14) NORMAN THOMAS QUINTETTE in 'HARLEMANIA' (1929) Norman Thomas put together his quintette in the twenties and toured widely in vaudeville and on club dates. His brother Sonny is the pianist and singer, and the star of the group is drummer Freddie Crump. It is Crump's truly acrobatic antics that makes the act. The group toured Europe in 1931, and was still performing in the late thirties. Crump began his solo act in 1942.
15) BLANCHE SWEET in 'ALWAYS FAITHFUL' (1929) This Vitaphone short is one of one of many one and two reel playlets that provided theatre owners the ability to balance band and vaudeville shorts with a little drama. Blanche Sweet was one of the earliest film stars, beginning at Biograph in the early teens under the direction of D.W. Griffith. She made over 100 silent films through the mid-1920's, but only three talkies. She shows herself to be quite a natural actress for sound movies both here and especially the following year in Alice White's feature SHOWGIRL IN HOLLYWOOD ('30). In that film, she ironically plays an actress in her early thirties who was washed up because of her age.
16) GREGORY RATOFF in 'FOR SALE' (1929) Often using his accent to his advantage as an actor in films, Ratoff also directed many features, including ROSE OF WASHINGTON SQUARE ('39) INTERMEZZO ('39), and Mae West's THE HEAT'S ON ('43). He produced and wrote many Hollywood films. Multi-lingual, Ratoff was the first to make Vitaphone shorts in languages other than English. This particular short was also filmed in German and French.
17) ANN BUTLER AND JAY BRENNAN in 'YOU DON'T KNOW THE HALF OF IT' (1929) This act originated in the early twenties as Savoy and Brennan. Jay Brennan, seen here, was the straight man who tried to keep his partner Bert Savoy on topic. Savoy was a man playing a somewhat gravelly-voiced woman. The team came into their own in Greenwich Village Follies. The act temporarily ended when Savoy was struck and killed by lightning in 1923. But Brennan continued the same act with other partners, including Stanley Rogers and, here, Ann Butler. But both Rogers and Butler were really imitating Savoy. In Butler's case, she's a woman imitating a man imitating a woman. With the death of vaudeville, Brennan wrote several "B" movies and also became a songwriter.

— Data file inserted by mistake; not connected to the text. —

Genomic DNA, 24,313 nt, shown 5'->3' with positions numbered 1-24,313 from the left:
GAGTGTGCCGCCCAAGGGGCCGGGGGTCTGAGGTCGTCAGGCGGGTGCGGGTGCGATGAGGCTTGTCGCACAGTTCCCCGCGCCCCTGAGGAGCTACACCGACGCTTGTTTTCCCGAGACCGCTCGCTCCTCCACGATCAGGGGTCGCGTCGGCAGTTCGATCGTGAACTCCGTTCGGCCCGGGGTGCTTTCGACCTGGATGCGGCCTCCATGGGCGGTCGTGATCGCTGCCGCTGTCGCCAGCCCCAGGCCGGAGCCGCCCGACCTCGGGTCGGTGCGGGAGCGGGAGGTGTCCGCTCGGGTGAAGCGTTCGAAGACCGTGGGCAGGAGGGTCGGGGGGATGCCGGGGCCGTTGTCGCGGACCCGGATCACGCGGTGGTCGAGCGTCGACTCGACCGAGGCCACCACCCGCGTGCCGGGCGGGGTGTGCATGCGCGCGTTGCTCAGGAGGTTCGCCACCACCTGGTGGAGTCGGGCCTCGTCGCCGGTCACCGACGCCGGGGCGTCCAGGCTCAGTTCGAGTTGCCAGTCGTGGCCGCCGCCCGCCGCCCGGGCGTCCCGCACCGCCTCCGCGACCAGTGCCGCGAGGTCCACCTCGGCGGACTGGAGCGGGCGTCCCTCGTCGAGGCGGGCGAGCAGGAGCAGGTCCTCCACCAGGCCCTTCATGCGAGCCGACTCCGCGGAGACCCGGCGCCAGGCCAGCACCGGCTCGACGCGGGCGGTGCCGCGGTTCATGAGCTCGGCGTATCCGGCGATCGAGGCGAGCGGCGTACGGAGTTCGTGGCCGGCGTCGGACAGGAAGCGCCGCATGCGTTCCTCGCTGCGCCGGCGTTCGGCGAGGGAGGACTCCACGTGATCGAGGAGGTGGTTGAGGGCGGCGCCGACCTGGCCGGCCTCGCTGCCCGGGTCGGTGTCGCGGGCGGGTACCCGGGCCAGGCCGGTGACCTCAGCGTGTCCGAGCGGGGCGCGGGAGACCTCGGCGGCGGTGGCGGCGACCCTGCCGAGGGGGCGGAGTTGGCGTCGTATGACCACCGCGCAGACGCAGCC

1) GEORGIE PRICE in 'DON'T GET NERVOUS' (1929) Offering a unique glimpse of making a short at the newly soundproofed Brooklyn Vitaphone studios, "Don't Get Nervous" features vaudevillian and musical comedy star Georgie Price. The on-screen (and actual) director of this short is Bryan "Brynie" Foy, one of the original Seven Little Foys. Georgie Price was kind of a cross between Al Jolson and Eddie Cantor, and was used by the Schuberts to keep Jolson in line as a back-up. He began his performing career in Gus Edwards' "School Days" troupe, then became a vaudeville and Broadway headliner. He frequently did impressions as part of his act, particularly of Eddie Cantior, Jolson and Harry Richman. Georgie returned to Vitaphone in the thirties to make a number of two reel musical shorts. He continued performing on radio, early television (he was Milton Berle's summer replacement) and night clubs. Price briefly retired in 1934 and bought a seat on the stock exchange.
2) KRAFT AND LAMONT in 'RARIN' TO GO' (1929) This is a little known vaudeville act, reflective of the type working in second-string circuits. Warner Brothers sold their Vitaphone shorts as "canned vaudeville" which could be shipped to theatres throughout the country (and some internationally). This short demonstrates how gay humor was ubiquitous in comedy of the time. This soon faded with the enforcement of the Production Code in 1934.